Review: Animal Crossing New Leaf

Is Animal Crossing a game?  There’s a lot to be said for Nintendo’s loveable franchise, but it still doesn’t seem to fit the typical definition of a video game.

For a start, there’s no real goal or a points system.  Yet, with every new structure finished, every new shop added to the town and every vote of confidence from the people, New Leaf has come closer to that definition than any other Animal Crossing game.

animal_crossing_new_leaf_screenshotLooking at any number of screenshots, you could be forgiven for thinking that not much has changed since Wild World, the last handheld Animal Crossing game to come from Nintendo.  But the major change in New Leaf grows like a tiny snowball rolling down a hill.   Your journey starts with your character being mistaken for the mayor and then, as the new mayor, your choices and hard work will shape the town, gradually building it into a vision of your own shaping.

Along with your new-found power comes a new form of freedom offered by a more open-ended style of game.  Animal Crossing has always been about catching fish, bugs and fossils and cleaning up the town, ready to see what happens next, but New Leaf takes this one stage further, with more shops, areas and activities items added as you grow your town and look after the needs of the people there.

Pretty soon the game will take hold of you and small daily routines in the game will creep in to your real life routine.  Stopping on a Sunday morning to buy turnips, visiting the new island, where old mayor Tortimer now resides, in the evening in order to catch the best sharks and beetles or simply rushing to the shops before closing time will play on your mind.

Friends also make a big difference this time around.  Nintendo have really opened up the animal_crossing_new_leaf_screenshot2internet functions to allow you to visit friends far easier than before.  Using the local connection through streetpass you can invite up to 3 other people near you to come to your town, swap goods and even go for trips to the island where you get to win medals by playing mini-games.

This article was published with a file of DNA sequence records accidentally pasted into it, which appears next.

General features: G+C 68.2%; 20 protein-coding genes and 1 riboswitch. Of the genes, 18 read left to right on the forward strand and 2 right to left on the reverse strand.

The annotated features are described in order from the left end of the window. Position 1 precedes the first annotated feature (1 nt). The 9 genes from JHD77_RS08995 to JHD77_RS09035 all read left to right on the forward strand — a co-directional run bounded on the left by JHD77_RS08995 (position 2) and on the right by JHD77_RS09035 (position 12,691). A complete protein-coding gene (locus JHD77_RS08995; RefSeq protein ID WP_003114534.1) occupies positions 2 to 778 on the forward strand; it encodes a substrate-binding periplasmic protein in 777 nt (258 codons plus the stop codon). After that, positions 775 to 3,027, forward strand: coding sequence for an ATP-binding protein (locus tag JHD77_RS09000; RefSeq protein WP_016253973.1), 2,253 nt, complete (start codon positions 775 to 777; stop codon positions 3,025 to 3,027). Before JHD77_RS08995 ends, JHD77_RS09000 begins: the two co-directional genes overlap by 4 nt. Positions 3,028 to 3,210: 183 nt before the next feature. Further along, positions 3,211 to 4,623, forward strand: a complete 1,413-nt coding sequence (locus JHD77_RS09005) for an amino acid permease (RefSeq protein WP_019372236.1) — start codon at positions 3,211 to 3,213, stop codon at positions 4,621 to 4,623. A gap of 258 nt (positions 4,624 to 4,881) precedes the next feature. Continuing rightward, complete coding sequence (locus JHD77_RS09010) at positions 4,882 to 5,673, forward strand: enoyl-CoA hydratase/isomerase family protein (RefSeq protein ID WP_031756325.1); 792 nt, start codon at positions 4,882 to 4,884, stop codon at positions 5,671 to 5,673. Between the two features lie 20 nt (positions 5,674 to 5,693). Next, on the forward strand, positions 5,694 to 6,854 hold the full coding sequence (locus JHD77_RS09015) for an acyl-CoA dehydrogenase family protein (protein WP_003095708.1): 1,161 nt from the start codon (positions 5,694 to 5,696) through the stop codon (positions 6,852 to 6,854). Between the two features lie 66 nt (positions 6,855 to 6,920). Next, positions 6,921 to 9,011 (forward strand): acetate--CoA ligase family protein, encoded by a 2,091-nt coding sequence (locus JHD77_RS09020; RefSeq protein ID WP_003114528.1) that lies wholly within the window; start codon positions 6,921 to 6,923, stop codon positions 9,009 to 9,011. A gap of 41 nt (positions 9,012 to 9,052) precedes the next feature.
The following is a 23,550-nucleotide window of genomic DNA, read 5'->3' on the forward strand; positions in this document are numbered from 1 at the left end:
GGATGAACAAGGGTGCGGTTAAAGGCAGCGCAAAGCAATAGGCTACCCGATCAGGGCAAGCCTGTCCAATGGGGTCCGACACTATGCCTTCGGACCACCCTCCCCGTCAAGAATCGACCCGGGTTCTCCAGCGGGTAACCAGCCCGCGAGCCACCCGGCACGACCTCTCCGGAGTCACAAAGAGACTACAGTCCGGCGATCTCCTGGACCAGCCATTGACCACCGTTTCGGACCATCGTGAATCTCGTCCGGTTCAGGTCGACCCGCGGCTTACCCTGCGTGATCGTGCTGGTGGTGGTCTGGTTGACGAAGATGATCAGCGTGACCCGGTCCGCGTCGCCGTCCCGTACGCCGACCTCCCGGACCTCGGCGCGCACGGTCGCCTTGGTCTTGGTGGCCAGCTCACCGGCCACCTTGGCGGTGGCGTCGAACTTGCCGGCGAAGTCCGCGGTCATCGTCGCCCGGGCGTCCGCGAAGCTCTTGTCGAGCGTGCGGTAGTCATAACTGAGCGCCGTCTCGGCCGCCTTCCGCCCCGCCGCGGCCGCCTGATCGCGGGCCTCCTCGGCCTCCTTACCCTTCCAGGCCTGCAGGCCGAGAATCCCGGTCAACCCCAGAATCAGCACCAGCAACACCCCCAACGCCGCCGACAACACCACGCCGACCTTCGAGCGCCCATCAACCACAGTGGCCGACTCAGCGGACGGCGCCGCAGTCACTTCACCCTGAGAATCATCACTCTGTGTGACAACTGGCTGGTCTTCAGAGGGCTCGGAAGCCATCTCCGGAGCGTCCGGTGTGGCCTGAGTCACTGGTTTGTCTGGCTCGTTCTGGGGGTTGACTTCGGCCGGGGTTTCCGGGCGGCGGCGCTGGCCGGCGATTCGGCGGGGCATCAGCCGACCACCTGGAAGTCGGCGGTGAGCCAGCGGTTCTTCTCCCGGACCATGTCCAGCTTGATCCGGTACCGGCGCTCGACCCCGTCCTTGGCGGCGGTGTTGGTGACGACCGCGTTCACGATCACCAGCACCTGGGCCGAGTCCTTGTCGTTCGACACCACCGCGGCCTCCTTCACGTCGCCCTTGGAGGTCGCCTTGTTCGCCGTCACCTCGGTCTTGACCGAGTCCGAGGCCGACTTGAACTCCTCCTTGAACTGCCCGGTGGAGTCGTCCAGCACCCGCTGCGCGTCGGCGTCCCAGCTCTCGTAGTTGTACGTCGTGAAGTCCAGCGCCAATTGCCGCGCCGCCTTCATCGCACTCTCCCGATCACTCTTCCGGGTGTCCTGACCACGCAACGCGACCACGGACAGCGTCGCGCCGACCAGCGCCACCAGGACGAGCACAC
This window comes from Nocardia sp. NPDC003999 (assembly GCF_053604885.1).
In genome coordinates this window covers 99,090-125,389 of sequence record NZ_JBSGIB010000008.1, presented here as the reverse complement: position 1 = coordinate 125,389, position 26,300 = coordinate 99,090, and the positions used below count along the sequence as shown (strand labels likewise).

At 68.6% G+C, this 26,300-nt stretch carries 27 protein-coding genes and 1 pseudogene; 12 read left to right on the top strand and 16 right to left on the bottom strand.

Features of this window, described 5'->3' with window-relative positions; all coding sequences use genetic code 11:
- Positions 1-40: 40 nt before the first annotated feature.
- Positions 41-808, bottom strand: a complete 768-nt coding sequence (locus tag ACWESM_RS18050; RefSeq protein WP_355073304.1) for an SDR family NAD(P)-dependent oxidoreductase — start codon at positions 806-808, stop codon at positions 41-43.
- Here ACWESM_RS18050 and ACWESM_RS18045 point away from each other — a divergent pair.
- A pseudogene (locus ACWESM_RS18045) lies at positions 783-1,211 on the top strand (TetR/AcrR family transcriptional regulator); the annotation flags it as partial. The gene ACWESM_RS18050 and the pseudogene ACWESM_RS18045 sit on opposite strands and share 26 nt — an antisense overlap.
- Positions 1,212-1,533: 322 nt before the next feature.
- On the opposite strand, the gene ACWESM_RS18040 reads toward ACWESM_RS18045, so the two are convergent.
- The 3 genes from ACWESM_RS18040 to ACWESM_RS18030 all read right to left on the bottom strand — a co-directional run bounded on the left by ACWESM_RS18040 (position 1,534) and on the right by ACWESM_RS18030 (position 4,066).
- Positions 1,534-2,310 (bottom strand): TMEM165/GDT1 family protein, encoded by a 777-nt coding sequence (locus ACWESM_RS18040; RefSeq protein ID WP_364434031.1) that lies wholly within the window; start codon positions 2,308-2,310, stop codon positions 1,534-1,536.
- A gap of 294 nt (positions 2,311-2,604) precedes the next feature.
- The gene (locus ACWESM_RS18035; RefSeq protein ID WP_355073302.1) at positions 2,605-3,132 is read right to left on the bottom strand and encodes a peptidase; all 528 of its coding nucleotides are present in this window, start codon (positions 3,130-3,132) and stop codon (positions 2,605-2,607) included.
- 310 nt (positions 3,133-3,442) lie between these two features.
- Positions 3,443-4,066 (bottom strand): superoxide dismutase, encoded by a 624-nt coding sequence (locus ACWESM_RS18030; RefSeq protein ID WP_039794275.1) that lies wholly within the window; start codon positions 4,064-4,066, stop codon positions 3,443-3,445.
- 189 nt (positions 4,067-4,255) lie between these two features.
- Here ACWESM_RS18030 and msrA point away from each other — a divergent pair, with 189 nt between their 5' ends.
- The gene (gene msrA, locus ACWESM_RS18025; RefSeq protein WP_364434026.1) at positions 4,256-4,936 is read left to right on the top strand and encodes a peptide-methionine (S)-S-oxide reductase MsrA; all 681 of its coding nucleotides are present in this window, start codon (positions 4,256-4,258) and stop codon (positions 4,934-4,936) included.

But there’s also the opportunity to open your gates to a wider audience with the internet allowing you to visit many other towns.  This is certainly useful in helping to track down the elusive piece of fruit you are missing, grap artwork for your museum (ensuring it isn’t fake, first) or play the market with turnip prices.

The island is probably the single biggest addition to Animal Crossing and even my solo trips have provided me with a great experience, but the day I sat down with the rest of my family, all listening to Kap’n sing his little sea shanty as we travelled to the island, then just having fun diving in the sea catching all sorts of things.

Animal Crossing New Leaf won’t be a game that everyone will be able to understand or get behind, just as the other games in the series were equally able to fracture the gaming community into those who love it and those who are left cold by its charms, but when you do ‘get it’ and it works for you, New Leaf will be one of those titles that takes up far too much of your waking day and probably quite a few dreams at night, too.

10/10

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